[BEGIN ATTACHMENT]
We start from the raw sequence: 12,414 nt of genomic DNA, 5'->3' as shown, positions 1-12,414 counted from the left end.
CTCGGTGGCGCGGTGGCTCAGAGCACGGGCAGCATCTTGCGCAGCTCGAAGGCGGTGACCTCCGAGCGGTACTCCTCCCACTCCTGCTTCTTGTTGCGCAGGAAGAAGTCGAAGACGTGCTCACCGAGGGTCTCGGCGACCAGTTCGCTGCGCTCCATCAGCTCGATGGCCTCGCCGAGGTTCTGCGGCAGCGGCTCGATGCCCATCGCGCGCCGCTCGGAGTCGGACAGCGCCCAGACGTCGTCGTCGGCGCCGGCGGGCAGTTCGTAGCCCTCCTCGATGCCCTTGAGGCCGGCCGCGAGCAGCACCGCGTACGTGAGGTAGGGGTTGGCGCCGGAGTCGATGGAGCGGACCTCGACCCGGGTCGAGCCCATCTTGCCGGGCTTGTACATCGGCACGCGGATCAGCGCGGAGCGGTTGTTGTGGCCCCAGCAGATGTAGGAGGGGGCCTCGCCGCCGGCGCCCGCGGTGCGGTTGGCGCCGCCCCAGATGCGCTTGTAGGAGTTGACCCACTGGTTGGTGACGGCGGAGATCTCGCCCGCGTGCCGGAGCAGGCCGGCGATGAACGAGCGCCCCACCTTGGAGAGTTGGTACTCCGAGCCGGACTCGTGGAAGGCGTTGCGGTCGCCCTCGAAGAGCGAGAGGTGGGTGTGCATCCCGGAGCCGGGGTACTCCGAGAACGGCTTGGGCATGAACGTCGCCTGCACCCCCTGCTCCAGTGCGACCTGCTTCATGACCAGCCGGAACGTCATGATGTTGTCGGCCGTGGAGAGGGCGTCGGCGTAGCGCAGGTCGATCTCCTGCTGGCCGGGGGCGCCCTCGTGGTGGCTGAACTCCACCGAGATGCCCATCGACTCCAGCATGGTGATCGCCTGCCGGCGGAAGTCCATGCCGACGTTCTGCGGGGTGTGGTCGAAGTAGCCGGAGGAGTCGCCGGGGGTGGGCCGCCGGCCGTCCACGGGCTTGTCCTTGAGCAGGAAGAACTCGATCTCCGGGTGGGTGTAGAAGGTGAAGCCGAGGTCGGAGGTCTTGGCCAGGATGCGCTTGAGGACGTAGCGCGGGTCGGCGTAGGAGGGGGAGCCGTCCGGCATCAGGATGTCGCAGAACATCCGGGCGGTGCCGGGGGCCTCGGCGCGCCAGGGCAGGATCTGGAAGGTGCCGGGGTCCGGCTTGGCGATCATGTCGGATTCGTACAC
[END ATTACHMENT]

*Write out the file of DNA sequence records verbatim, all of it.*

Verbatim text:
We start from the raw sequence: 12,414 nt of genomic DNA, 5'->3' as shown, positions 1-12,414 counted from the left end.
CTCGGTGGCGCGGTGGCTCAGAGCACGGGCAGCATCTTGCGCAGCTCGAAGGCGGTGACCTCCGAGCGGTACTCCTCCCACTCCTGCTTCTTGTTGCGCAGGAAGAAGTCGAAGACGTGCTCACCGAGGGTCTCGGCGACCAGTTCGCTGCGCTCCATCAGCTCGATGGCCTCGCCGAGGTTCTGCGGCAGCGGCTCGATGCCCATCGCGCGCCGCTCGGAGTCGGACAGCGCCCAGACGTCGTCGTCGGCGCCGGCGGGCAGTTCGTAGCCCTCCTCGATGCCCTTGAGGCCGGCCGCGAGCAGCACCGCGTACGTGAGGTAGGGGTTGGCGCCGGAGTCGATGGAGCGGACCTCGACCCGGGTCGAGCCCATCTTGCCGGGCTTGTACATCGGCACGCGGATCAGCGCGGAGCGGTTGTTGTGGCCCCAGCAGATGTAGGAGGGGGCCTCGCCGCCGGCGCCCGCGGTGCGGTTGGCGCCGCCCCAGATGCGCTTGTAGGAGTTGACCCACTGGTTGGTGACGGCGGAGATCTCGCCCGCGTGCCGGAGCAGGCCGGCGATGAACGAGCGCCCCACCTTGGAGAGTTGGTACTCCGAGCCGGACTCGTGGAAGGCGTTGCGGTCGCCCTCGAAGAGCGAGAGGTGGGTGTGCATCCCGGAGCCGGGGTACTCCGAGAACGGCTTGGGCATGAACGTCGCCTGCACCCCCTGCTCCAGTGCGACCTGCTTCATGACCAGCCGGAACGTCATGATGTTGTCGGCCGTGGAGAGGGCGTCGGCGTAGCGCAGGTCGATCTCCTGCTGGCCGGGGGCGCCCTCGTGGTGGCTGAACTCCACCGAGATGCCCATCGACTCCAGCATGGTGATCGCCTGCCGGCGGAAGTCCATGCCGACGTTCTGCGGGGTGTGGTCGAAGTAGCCGGAGGAGTCGCCGGGGGTGGGCCGCCGGCCGTCCACGGGCTTGTCCTTGAGCAGGAAGAACTCGATCTCCGGGTGGGTGTAGAAGGTGAAGCCGAGGTCGGAGGTCTTGGCCAGGATGCGCTTGAGGACGTAGCGCGGGTCGGCGTAGGAGGGGGAGCCGTCCGGCATCAGGATGTCGCAGAACATCCGGGCGGTGCCGGGGGCCTCGGCGCGCCAGGGCAGGATCTGGAAGGTGCCGGGGTCCGGCTTGGCGATCATGTCGGATTCGTACAC